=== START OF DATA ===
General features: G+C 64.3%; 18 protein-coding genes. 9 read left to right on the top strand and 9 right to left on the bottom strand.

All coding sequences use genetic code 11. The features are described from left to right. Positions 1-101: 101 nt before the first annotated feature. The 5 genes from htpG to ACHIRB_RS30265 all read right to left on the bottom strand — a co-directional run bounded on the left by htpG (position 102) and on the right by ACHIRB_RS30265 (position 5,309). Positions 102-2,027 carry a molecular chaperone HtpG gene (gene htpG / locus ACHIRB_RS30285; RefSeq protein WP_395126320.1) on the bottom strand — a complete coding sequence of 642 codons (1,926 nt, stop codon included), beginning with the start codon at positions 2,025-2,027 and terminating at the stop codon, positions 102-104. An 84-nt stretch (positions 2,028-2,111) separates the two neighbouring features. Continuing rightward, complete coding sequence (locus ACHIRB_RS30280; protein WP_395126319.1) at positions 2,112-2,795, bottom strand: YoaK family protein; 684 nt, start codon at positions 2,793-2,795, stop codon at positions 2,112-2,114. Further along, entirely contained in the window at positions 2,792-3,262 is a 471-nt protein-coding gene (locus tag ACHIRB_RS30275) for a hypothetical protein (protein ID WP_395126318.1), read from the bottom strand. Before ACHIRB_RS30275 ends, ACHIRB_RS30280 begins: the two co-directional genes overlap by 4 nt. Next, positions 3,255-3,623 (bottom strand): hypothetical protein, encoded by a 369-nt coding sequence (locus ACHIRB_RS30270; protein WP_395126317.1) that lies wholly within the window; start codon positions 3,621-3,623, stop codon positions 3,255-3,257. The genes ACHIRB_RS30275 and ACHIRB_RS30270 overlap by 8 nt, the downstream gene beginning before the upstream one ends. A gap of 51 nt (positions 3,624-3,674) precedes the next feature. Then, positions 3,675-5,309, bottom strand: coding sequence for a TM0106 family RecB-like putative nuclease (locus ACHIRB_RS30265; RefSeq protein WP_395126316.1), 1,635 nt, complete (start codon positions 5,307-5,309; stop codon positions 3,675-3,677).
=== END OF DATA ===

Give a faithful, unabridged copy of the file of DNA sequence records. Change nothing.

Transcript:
General features: G+C 64.3%; 18 protein-coding genes. 9 read left to right on the top strand and 9 right to left on the bottom strand.

All coding sequences use genetic code 11. The features are described from left to right. Positions 1-101: 101 nt before the first annotated feature. The 5 genes from htpG to ACHIRB_RS30265 all read right to left on the bottom strand — a co-directional run bounded on the left by htpG (position 102) and on the right by ACHIRB_RS30265 (position 5,309). Positions 102-2,027 carry a molecular chaperone HtpG gene (gene htpG / locus ACHIRB_RS30285; RefSeq protein WP_395126320.1) on the bottom strand — a complete coding sequence of 642 codons (1,926 nt, stop codon included), beginning with the start codon at positions 2,025-2,027 and terminating at the stop codon, positions 102-104. An 84-nt stretch (positions 2,028-2,111) separates the two neighbouring features. Continuing rightward, complete coding sequence (locus ACHIRB_RS30280; protein WP_395126319.1) at positions 2,112-2,795, bottom strand: YoaK family protein; 684 nt, start codon at positions 2,793-2,795, stop codon at positions 2,112-2,114. Further along, entirely contained in the window at positions 2,792-3,262 is a 471-nt protein-coding gene (locus tag ACHIRB_RS30275) for a hypothetical protein (protein ID WP_395126318.1), read from the bottom strand. Before ACHIRB_RS30275 ends, ACHIRB_RS30280 begins: the two co-directional genes overlap by 4 nt. Next, positions 3,255-3,623 (bottom strand): hypothetical protein, encoded by a 369-nt coding sequence (locus ACHIRB_RS30270; protein WP_395126317.1) that lies wholly within the window; start codon positions 3,621-3,623, stop codon positions 3,255-3,257. The genes ACHIRB_RS30275 and ACHIRB_RS30270 overlap by 8 nt, the downstream gene beginning before the upstream one ends. A gap of 51 nt (positions 3,624-3,674) precedes the next feature. Then, positions 3,675-5,309, bottom strand: coding sequence for a TM0106 family RecB-like putative nuclease (locus ACHIRB_RS30265; RefSeq protein WP_395126316.1), 1,635 nt, complete (start codon positions 5,307-5,309; stop codon positions 3,675-3,677).